Digital Tax:

The Government’s “Making Tax Digital” plans mean that they are working towards requiring small businesses and private landlords to submit their tax information quarterly rather than annually with a target of implemented by 2020.

However, HMRC has been accused of downplaying the complexity of the move to digital tax, and there are serious concerns that the changes are being rushed through without proper consultation. A recent Treasury Select Committee is warning there are ‘serious shortcomings’ within the proposals as they stand, and these concerns are shared on half of their landlord members by the Residential Landlords’ Association (RLA).

Parliament’s Treasury Select Committee has stated that the government plans to move to a fully national digital tax system are “on the right lines”, but more pilots and testing need to happen, and they say the overall benefits of making online record keeping and reporting each quarter for UK business is “yet to be proven”.

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In its latest assessment of the so-called ‘Making Tax Digital’ (MTD) proposals, the committee says that if “carefully” introduced, the digitisation of tax records and reporting could be an opportunity to greatly to improve the administration of the tax system for the long term.

The problem they say, is that if there’s a rushed introduction and without long transitional arrangements where necessary, the economy and the overall tax yield for the nation could suffer.

Care needs to be taken, said the MPs on the Treasury committee, for two main reasons: potential costs and administrative burdens for very small businesses, and the speed with which MTD is being implemented.

The first of these could threaten the extra £625m the government says MTD would raise, while the latter has been dogged by “insufficient engagement and consultation with the business community”.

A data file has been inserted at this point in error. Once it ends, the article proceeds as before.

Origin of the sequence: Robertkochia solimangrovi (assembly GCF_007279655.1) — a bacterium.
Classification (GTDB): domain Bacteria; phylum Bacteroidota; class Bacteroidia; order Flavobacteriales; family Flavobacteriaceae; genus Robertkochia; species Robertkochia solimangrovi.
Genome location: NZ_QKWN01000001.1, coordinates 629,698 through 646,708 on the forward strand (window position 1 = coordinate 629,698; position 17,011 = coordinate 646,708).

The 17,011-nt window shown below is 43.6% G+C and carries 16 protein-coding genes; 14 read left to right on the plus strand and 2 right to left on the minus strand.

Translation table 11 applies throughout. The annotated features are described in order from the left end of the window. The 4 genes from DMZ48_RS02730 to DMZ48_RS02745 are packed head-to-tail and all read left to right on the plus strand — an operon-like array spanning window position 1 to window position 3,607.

The committee report recommends that the proposed MTD timetable for implementation in April 2018 looks “unachievable” and it should be pushed back instead to at least 2019/20, even “possibly later”.

This delay, they say, should also be accompanied by more piloting and testing, while a critical missing element is the emergence of what the reports calls a “fully functioning market in appropriate software”, which will need to include adequate free software for smaller and less complex businesses. The government has yet to set out how this may be accomplished.

The RLA says landlords will now be asked to give evidence to the newly established Finance Bill Sub-Committee (FBSC), set up by the House of Lords Economic Affairs Committee to inquire into the draft Finance Bill 2017. This will focus on issues of tax administration, clarification and simplification.

The FBSC is inviting evidence from landlords and SME businesses and would be interested in statistical and other evidence, including that drawn from the experience of other tax jurisdictions, relevant to an assessment of the potential impacts of these proposals:

  • The evidence base for mandatory digital reporting. In particular the potential impact on the ‘tax gap’ and for HMRC resources;
  • The scope of the exemptions and measures to help the digitally excluded
  • The robustness of the proposed timetable from the perspective of each of the groups affected, including the software industry, different taxpayer groups (such as small businesses and landlords), intermediaries and HMRC
  • the adequacy of the proposed measures to simplify the calculation of taxable profits and basis periods and the timing of their introduction; and
  • the consequential revisions to the penalty regime.

Finance Bill 2017, HMRC House of Lords, Making Tax Digital – for full details of the inquiry click here

More details on “Making Tax Digital”, one of the most significant proposed changes to the UK’s system of taxation in many years, is available here

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